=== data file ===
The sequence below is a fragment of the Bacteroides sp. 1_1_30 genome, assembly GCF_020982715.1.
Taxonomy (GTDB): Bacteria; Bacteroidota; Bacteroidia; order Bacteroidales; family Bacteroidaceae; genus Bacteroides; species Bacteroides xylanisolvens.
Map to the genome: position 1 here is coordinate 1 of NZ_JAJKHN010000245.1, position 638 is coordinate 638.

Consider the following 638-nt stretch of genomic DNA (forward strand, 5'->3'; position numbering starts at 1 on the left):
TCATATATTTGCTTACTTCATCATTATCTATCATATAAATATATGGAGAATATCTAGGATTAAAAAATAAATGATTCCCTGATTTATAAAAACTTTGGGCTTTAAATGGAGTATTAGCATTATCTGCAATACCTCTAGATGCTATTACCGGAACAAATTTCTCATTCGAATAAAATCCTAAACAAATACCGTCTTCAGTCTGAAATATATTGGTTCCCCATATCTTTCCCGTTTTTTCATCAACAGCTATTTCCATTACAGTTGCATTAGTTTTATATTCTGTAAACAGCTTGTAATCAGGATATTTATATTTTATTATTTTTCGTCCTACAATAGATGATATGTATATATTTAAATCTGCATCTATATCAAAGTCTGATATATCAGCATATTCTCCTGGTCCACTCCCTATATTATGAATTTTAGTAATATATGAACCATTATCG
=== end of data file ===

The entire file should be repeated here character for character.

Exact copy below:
The sequence below is a fragment of the Bacteroides sp. 1_1_30 genome, assembly GCF_020982715.1.
Taxonomy (GTDB): Bacteria; Bacteroidota; Bacteroidia; order Bacteroidales; family Bacteroidaceae; genus Bacteroides; species Bacteroides xylanisolvens.
Map to the genome: position 1 here is coordinate 1 of NZ_JAJKHN010000245.1, position 638 is coordinate 638.

Consider the following 638-nt stretch of genomic DNA (forward strand, 5'->3'; position numbering starts at 1 on the left):
TCATATATTTGCTTACTTCATCATTATCTATCATATAAATATATGGAGAATATCTAGGATTAAAAAATAAATGATTCCCTGATTTATAAAAACTTTGGGCTTTAAATGGAGTATTAGCATTATCTGCAATACCTCTAGATGCTATTACCGGAACAAATTTCTCATTCGAATAAAATCCTAAACAAATACCGTCTTCAGTCTGAAATATATTGGTTCCCCATATCTTTCCCGTTTTTTCATCAACAGCTATTTCCATTACAGTTGCATTAGTTTTATATTCTGTAAACAGCTTGTAATCAGGATATTTATATTTTATTATTTTTCGTCCTACAATAGATGATATGTATATATTTAAATCTGCATCTATATCAAAGTCTGATATATCAGCATATTCTCCTGGTCCACTCCCTATATTATGAATTTTAGTAATATATGAACCATTATCG